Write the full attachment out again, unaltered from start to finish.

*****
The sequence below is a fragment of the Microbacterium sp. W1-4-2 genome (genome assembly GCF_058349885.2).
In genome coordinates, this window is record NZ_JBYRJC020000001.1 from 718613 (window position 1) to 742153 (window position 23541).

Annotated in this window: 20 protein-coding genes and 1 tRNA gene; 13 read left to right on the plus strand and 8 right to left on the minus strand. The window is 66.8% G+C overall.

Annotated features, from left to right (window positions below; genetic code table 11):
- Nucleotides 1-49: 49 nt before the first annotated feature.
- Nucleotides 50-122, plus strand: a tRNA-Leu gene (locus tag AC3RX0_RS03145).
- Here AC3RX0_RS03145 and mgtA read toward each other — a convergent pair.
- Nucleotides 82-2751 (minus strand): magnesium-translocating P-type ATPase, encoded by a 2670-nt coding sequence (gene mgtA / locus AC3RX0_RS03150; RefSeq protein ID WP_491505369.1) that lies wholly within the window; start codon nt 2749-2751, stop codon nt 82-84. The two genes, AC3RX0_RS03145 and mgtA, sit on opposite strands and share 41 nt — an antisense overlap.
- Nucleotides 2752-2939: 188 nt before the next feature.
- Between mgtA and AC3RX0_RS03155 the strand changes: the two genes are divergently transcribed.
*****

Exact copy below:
The sequence below is a fragment of the Microbacterium sp. W1-4-2 genome (genome assembly GCF_058349885.2).
In genome coordinates, this window is record NZ_JBYRJC020000001.1 from 718613 (window position 1) to 742153 (window position 23541).

Annotated in this window: 20 protein-coding genes and 1 tRNA gene; 13 read left to right on the plus strand and 8 right to left on the minus strand. The window is 66.8% G+C overall.

Annotated features, from left to right (window positions below; genetic code table 11):
- Nucleotides 1-49: 49 nt before the first annotated feature.
- Nucleotides 50-122, plus strand: a tRNA-Leu gene (locus tag AC3RX0_RS03145).
- Here AC3RX0_RS03145 and mgtA read toward each other — a convergent pair.
- Nucleotides 82-2751 (minus strand): magnesium-translocating P-type ATPase, encoded by a 2670-nt coding sequence (gene mgtA / locus AC3RX0_RS03150; RefSeq protein ID WP_491505369.1) that lies wholly within the window; start codon nt 2749-2751, stop codon nt 82-84. The two genes, AC3RX0_RS03145 and mgtA, sit on opposite strands and share 41 nt — an antisense overlap.
- Nucleotides 2752-2939: 188 nt before the next feature.
- Between mgtA and AC3RX0_RS03155 the strand changes: the two genes are divergently transcribed.